If you knew your loved one wasn’t going to get the appropriate care and treatment they needed to survive, would you still send them to that hospital to be cared for?
Nurses are feeling the burden of working short-staffed day in and day out. When will this end? When graduating from nursing school and starting their careers as bedside nurses, newer nurses are not staying at the bedside. But why you may ask? To put it simply: lack of staff and support.
Appropriate staffing levels are needed to increase patient satisfaction, improve nurse retention rates, all while decreasing errors. .
Patient safety is the number one priority as a registered nurse working as a bedside nurse. With that being said, nurses themselves face unsafe staffing ratios daily. When will the state of Connecticut realize that this is unacceptable? Unsafe nurse to patient ratios in the hospital setting are proven to increase mortality rates.
It’s not a secret that if bedside nurses were to have the appropriate staffing levels they needed, more nurses would stay working as inpatient, bedside nurses. The burnout bedside nurses experience can lead to personal traumas such as depression and insomnia or nightmares.. The stress will remain with these nurses and worsen as they continue to work under unsafe staffing levels.
When you think of safe staffing levels, do you think of how this will reduce the number of medication errors? Imagine you are starting your 12-hour shift assigned to care for six or seven patients on a fast-pace medical-surgical unit. How easy would it be to accidentally give a patient the wrong medication? Medication errors increase tremendously for each patient you take care of on your patient assignment.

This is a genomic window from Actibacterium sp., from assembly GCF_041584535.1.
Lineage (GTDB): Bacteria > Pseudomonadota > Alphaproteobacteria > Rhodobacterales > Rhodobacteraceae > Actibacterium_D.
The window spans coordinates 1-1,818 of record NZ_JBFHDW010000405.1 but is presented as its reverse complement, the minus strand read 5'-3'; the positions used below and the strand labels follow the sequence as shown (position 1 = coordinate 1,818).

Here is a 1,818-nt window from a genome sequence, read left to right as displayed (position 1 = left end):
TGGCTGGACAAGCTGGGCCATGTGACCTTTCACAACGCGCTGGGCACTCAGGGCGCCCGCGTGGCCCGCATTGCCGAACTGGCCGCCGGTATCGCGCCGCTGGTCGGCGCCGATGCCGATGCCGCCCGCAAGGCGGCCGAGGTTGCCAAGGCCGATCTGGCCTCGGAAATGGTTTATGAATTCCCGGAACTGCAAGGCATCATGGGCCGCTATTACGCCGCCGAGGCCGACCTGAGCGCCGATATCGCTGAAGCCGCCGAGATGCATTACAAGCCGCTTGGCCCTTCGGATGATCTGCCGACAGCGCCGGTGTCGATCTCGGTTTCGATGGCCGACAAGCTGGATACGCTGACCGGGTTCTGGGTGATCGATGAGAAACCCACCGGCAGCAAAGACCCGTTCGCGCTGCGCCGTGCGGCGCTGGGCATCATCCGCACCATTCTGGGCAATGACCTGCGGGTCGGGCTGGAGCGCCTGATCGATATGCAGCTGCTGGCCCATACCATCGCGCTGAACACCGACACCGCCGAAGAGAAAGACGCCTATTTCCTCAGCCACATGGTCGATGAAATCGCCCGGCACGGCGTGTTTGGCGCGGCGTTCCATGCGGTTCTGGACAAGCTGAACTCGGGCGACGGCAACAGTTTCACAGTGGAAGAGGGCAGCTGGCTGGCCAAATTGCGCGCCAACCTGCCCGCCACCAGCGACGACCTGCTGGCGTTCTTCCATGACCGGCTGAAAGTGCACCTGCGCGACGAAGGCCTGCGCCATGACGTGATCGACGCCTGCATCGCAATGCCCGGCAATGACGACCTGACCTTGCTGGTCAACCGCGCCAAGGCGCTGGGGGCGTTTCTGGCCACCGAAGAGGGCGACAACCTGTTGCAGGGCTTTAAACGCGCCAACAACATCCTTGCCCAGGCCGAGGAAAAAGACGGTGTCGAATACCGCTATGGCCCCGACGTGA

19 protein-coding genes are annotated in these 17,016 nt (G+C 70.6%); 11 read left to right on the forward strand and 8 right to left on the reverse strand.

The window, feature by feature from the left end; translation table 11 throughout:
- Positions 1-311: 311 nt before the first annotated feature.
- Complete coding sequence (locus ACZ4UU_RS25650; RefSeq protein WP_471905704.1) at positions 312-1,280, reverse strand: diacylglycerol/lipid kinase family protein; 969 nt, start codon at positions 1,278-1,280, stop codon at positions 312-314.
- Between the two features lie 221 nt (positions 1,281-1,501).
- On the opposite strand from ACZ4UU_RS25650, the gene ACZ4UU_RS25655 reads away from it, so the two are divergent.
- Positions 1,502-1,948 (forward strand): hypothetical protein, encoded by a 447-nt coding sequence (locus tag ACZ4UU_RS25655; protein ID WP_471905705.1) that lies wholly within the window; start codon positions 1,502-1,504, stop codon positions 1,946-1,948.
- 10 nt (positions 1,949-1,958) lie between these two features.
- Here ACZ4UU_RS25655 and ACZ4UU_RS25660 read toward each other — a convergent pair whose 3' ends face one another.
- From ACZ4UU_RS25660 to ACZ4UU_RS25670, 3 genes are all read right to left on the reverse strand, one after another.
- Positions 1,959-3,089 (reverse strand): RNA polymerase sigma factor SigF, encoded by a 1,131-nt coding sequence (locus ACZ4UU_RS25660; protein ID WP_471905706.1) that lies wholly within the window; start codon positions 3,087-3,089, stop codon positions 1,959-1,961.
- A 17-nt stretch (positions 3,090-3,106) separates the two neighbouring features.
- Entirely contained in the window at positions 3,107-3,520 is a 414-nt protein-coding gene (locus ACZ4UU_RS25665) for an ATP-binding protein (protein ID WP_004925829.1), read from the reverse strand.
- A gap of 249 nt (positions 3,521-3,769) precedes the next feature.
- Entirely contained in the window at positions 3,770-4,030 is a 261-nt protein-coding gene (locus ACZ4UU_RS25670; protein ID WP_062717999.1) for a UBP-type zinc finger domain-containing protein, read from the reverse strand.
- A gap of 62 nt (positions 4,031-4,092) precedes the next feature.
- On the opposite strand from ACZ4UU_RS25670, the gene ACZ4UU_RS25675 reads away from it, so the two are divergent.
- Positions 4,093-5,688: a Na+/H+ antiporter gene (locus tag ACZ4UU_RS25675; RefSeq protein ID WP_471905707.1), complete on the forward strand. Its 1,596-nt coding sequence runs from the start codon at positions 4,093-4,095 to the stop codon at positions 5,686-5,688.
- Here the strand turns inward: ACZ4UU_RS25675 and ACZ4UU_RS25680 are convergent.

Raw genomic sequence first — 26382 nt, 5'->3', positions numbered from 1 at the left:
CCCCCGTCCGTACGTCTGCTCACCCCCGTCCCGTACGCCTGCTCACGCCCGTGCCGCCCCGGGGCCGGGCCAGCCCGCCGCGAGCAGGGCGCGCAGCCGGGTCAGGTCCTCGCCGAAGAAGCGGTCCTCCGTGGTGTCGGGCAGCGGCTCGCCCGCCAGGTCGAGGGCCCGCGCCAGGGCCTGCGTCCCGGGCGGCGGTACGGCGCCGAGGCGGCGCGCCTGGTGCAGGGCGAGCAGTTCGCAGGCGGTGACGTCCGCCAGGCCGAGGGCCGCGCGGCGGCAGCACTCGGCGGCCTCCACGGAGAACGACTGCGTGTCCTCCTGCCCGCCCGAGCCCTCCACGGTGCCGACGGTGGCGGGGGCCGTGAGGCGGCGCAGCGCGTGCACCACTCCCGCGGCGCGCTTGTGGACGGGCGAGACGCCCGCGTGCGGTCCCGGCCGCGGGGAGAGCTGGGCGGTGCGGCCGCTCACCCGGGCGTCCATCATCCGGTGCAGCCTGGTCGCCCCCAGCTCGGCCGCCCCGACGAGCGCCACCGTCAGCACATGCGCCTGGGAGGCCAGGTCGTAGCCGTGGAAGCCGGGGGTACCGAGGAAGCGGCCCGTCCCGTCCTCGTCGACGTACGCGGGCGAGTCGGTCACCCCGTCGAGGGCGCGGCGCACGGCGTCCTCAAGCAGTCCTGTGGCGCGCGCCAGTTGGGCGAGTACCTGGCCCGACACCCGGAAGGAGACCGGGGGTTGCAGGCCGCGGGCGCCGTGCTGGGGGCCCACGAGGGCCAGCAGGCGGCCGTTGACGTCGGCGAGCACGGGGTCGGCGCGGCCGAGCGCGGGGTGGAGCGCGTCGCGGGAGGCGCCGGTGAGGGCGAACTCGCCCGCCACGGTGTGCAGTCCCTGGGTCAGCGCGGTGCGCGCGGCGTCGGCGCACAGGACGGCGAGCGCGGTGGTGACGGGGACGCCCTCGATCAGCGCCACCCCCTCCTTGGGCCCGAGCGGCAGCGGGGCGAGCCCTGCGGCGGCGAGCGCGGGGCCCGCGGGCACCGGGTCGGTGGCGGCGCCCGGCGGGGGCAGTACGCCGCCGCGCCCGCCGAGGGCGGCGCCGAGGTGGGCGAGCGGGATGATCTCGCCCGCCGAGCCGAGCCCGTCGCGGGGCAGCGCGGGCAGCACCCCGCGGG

Nurses are feeling burnt out and overwhelmed the minute they walk into work. We shouldn’t have to put our nursing license at risk when we agree to take on that extra patient. If we refuse to take on the extra patient and choose to stand up for both ourselves and licensure, then we are threatened to be written up. A fight for safe staffing ratios in the inpatient hospital setting will continue until we get what we deserve. This is our time to come together and support each other as bedside nurses.
Our neighboring state, New York, recently passed Bill Number S3023 in 2021 to establish safe staffing for its Hospital Care Act. This bill establishes minimum staffing levels for various health care workers in different health facilities through the requirement of staffing plans and prevention of mandates.
Connecticut nurses should be next to be supported by safe staffing ratios. With Connecticut having the appropriate ratios on inpatient hospital units, patients would get the care they needed and deserved. Nurse burnout would decrease tremendously.
Working short-staffed continuously puts patient’s lives at risk and increases risks for errors. At the end of the day, we can’t forget that safe staffing saves lives. As inpatient staffing levels continue to be a concern and Connecticut nurses continue the fight for safe staffing, nurses are in need of the support for HB1067. If this bill were to pass, safe staffing ratios would be assigned and mandated per inpatient unit.
Our state legislators are relying on the personal experiences and traumas of bedside nurses to prove why safe staffing ratios in the hospital are beneficial and would change the lives of nurses their patients for the better.
Stephanie Annes, RN is a Student at the University of Connecticut